3. 3. 3 ORACLE ORDER MANAGEMENT CLOUD SERVICE O R A C L E D A T A S H E E T Figure 4 Order Management Cloud Service Process Definition Administration Optimize Order Promising With Oracle Global Order Promising Cloud Service, an optional component for Oracle Order Management Cloud Service, users can make optimal product availability commitments, taking advantage of all available supply, to increase revenues and customer satisfaction while reducing fulfillment costs. Global Order Promising Cloud Service collects key supply information and applies user-definable sourcing and promising rules to select the best availability options for the customer and for the enterprise. Promising options include: Lead-time based, Available to Promise, Capable to Promise, and Profitable to Promise. Allocation by demand class ensures that scarce supply is reserved for the most important customers. Order promising capabilities also help to manage supply and demand jeopardy conditions during order processing. Users can view exceptions, drill into the details, view alternate availability options, and perform what-if simulation using embedded analytics to make tradeoffs between service levels and costs, or between competing customer orders. Global Order Promising Cloud Services advanced memory-resident architecture ensures that the order promising capability is available 24x7, even as its transaction and reference data are being refreshed. Figure 5 Global Order Promising What-if Analysis of Alternate Scenarios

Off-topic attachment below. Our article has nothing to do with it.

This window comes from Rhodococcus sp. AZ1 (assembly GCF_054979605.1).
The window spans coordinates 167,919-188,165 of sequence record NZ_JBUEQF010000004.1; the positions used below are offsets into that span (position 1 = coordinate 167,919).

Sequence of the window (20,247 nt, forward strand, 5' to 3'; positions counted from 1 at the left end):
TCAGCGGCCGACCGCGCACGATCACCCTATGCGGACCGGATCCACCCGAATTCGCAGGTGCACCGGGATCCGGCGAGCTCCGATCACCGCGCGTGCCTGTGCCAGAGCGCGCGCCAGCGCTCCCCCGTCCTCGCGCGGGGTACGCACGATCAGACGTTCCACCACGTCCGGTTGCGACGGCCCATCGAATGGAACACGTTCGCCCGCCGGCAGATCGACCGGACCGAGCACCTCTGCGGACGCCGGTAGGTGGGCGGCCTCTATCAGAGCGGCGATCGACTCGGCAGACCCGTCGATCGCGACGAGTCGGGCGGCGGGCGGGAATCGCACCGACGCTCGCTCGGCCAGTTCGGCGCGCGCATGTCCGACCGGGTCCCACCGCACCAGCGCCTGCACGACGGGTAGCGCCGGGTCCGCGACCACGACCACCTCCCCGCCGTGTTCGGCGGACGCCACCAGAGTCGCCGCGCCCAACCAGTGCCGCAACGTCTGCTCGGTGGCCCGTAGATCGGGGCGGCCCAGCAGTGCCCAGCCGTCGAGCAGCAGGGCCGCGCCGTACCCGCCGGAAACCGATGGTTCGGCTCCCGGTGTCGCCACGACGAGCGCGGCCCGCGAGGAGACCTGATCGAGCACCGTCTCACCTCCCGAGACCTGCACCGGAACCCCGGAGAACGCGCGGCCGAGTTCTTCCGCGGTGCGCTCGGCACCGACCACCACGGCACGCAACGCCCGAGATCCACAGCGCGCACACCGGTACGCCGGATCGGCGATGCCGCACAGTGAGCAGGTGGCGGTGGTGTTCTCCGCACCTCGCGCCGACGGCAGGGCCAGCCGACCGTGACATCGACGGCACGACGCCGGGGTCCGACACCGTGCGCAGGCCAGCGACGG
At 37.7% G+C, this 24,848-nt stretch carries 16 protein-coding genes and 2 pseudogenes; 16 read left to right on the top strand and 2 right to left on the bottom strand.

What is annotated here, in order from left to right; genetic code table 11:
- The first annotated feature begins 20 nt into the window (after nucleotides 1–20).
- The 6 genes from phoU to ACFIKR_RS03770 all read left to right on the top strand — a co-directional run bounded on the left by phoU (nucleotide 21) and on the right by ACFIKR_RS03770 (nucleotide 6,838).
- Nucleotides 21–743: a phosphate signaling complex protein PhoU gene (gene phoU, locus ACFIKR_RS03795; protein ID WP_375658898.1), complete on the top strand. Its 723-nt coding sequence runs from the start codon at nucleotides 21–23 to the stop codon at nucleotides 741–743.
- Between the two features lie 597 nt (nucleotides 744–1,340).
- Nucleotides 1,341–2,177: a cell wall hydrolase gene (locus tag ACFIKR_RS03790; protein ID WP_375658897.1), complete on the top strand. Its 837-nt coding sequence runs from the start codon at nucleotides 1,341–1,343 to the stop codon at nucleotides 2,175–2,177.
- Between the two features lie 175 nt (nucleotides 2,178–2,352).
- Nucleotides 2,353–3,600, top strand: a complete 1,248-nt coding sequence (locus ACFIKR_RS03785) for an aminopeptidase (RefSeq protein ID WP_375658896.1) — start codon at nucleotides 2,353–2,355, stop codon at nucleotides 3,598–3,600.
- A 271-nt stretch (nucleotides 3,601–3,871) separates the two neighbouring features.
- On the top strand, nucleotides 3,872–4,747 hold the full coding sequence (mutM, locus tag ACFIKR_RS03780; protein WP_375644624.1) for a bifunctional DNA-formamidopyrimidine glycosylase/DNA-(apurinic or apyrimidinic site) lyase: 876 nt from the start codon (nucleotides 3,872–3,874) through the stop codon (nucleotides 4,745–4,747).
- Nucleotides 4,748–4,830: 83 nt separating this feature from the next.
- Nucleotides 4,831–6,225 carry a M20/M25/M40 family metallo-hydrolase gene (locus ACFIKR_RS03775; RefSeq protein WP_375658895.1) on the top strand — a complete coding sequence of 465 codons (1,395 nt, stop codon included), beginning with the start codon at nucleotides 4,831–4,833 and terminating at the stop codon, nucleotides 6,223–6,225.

4. 4. O R A C L E D A T A S H E E T C O N T A C T U S For more information about ORACLE ORDER MANAGEMENT CLOUD, visit oracle.com or call +1.800.ORACLE1 to speak to an Oracle representative. C O N N E C T W I T H U S blogs.oracle.com/oracle facebook.com/oracle twitter.com/oracle oracle.com Copyright 2015, Oracle and/or its affiliates. All rights reserved. This document is provided for information purposes only, and the contents hereof are subject to change without notice. This document is not warranted to be error-free, nor subject to any other warranties or conditions, whether expressed orally or implied in law, including implied warranties and conditions of merchantability or fitness for a particular purpose. We specifically disclaim any liability with respect to this document, and no contractual obligations are formed either directly or indirectly by this document. This document may not be reproduced or transmitted in any form or by any means, electronic or mechanical, for any purpose, without our prior written permission. Oracle and Java are registered trademarks of Oracle and/or its affiliates. Other names may be trademarks of their respective owners. Intel and Intel Xeon are trademarks or registered trademarks of Intel Corporation. All SPARC trademarks are used under license and are trademarks or registered trademarks of SPARC International, Inc. AMD, Opteron, the AMD logo, and the AMD Opteron logo are trademarks or registered trademarks of Advanced Micro Devices. UNIX is a registered trademark of The Open Group. 0115